Learning to Tune

Playing in tune is an essential part of learning any stringed instrument.

I have students who come in all the time and haven’t tuned once during the week. There are all kinds of electronic tuners available, so there is NO EXCUSE for playing out of tune! Why is it necessary to play in tune and what difference does it make?

It helps to develop your ear.

You can get used to an out of tune instrument as easily as you can an in tune instrument. Not everyone is blessed with the ability to hear the difference. You definitely don’t want to think the instrument sounds good when in reality it’s out of tune.

Playing in tune with others is essential.

Nothing is quite as annoying as playing with someone who is out of tune and doesn’t know it. This is more common than you would think. Using an electronic device to tune is a good way to get used to hearing what an in tune instrument should sound like.

Good tuners are very easy to find.

Back in the day, like all electronic equipment, electronic tuners were expensive, cumbersome and hard to use. My first tuner had two knobs on top, one to select the note and one to select the octave. It was also quite big and cost a couple hundred dollars. The new ones can be the size of a credit card or smaller, some clip on to the instrument, and they know what note you’re playing. A couple of the tuners I recommend are: Martin Tuner: a free app from the Martin Guitar Company, it features several different guitar tunings, an ear trainer, and a small slide presentation on how to change strings. The Snark clip on tuner attaches to the peghead and senses the vibrations to tell you what note you’re playing. There is no built in microphone which means it won’t pick up outside noises. There are too many more to mention, but it’s difficult to make a bad choice. The price and ease of use should be your guide.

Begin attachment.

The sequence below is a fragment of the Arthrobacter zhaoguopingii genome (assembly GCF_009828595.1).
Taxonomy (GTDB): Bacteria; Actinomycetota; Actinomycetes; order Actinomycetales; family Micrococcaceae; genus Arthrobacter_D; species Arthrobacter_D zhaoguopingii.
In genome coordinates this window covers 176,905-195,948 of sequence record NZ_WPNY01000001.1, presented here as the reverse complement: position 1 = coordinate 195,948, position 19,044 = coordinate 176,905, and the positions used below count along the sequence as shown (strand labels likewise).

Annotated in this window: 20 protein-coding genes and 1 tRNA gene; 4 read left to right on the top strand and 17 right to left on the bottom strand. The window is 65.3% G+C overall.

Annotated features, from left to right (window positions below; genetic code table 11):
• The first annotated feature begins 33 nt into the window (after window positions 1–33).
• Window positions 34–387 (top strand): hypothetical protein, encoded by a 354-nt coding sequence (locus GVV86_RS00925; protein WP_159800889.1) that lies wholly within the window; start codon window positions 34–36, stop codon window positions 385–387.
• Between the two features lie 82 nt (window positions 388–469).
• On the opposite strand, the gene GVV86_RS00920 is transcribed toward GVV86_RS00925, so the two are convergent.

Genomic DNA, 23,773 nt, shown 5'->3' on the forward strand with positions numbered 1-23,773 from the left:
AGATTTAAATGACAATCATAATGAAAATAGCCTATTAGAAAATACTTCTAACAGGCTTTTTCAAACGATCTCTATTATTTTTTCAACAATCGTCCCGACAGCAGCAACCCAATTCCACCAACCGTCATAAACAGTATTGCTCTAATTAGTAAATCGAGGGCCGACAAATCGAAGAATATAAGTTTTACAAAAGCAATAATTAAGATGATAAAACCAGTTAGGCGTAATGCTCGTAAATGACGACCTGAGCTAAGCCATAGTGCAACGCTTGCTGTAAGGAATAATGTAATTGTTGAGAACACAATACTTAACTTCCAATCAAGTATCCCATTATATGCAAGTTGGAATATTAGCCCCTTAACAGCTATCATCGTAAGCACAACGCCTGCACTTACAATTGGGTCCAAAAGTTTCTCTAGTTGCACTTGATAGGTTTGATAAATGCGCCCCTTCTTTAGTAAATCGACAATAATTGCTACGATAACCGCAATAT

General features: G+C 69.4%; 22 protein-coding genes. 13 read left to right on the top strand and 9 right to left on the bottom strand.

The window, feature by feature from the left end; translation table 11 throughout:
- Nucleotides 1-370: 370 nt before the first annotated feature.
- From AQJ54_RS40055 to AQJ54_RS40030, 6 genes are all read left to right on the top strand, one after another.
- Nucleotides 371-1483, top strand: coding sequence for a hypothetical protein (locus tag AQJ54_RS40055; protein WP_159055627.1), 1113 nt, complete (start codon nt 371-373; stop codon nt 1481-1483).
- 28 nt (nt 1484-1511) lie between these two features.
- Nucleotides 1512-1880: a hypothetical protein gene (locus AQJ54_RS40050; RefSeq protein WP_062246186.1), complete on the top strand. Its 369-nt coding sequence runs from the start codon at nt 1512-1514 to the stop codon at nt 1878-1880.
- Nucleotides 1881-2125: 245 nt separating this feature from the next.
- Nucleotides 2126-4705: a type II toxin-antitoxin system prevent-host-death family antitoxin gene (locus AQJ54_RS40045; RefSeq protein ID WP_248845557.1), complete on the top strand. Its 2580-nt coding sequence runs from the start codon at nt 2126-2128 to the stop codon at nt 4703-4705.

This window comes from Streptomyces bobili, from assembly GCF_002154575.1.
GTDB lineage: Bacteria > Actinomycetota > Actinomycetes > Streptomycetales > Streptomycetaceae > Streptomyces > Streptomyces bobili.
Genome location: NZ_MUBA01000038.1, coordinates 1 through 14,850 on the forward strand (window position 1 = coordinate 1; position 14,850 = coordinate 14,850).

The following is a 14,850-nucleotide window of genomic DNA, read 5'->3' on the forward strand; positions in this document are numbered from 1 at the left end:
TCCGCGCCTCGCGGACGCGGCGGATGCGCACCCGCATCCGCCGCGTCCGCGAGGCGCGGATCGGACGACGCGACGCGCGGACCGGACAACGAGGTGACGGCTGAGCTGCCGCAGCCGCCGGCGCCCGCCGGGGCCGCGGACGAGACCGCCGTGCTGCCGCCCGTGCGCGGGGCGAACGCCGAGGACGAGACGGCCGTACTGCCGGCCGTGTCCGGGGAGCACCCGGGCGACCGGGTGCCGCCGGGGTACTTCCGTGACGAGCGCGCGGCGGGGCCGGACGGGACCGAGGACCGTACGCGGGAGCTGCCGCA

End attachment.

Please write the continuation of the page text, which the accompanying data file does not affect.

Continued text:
What the different tuning modes mean.

There are guitar tuners, bass tuners, ukulele tuners, bluegrass tuners, chromatic tuners and the list goes on. If you think you’ll be playing and tuning with other instruments, the best choice is a chromatic tuner. Chromatic means that the tuner has all of the notes on it, so you can tune any instrument as long as you know what notes to tune to.

Pitch Pipes, Harmonicas, Pianos and Relative Tuning.

Pitch pipes are usually round or in a holder, you blow into them and then try to tune to that note. The biggest problem is they sound like a harmonica, not a string vibrating which makes it very difficult to tune to if you’re not used to that. Harmonicas, same problem.

Tuning to a piano you need to find the correct note and then try to match the sound.

Relative tuning means you tune the instrument to itself. If you’re not tuning to a fixed pitch or concert pitch, your instrument will be in tune but not to other instruments.

Author: blguitarstudios

I play and teach guitar, banjo and ukulele.

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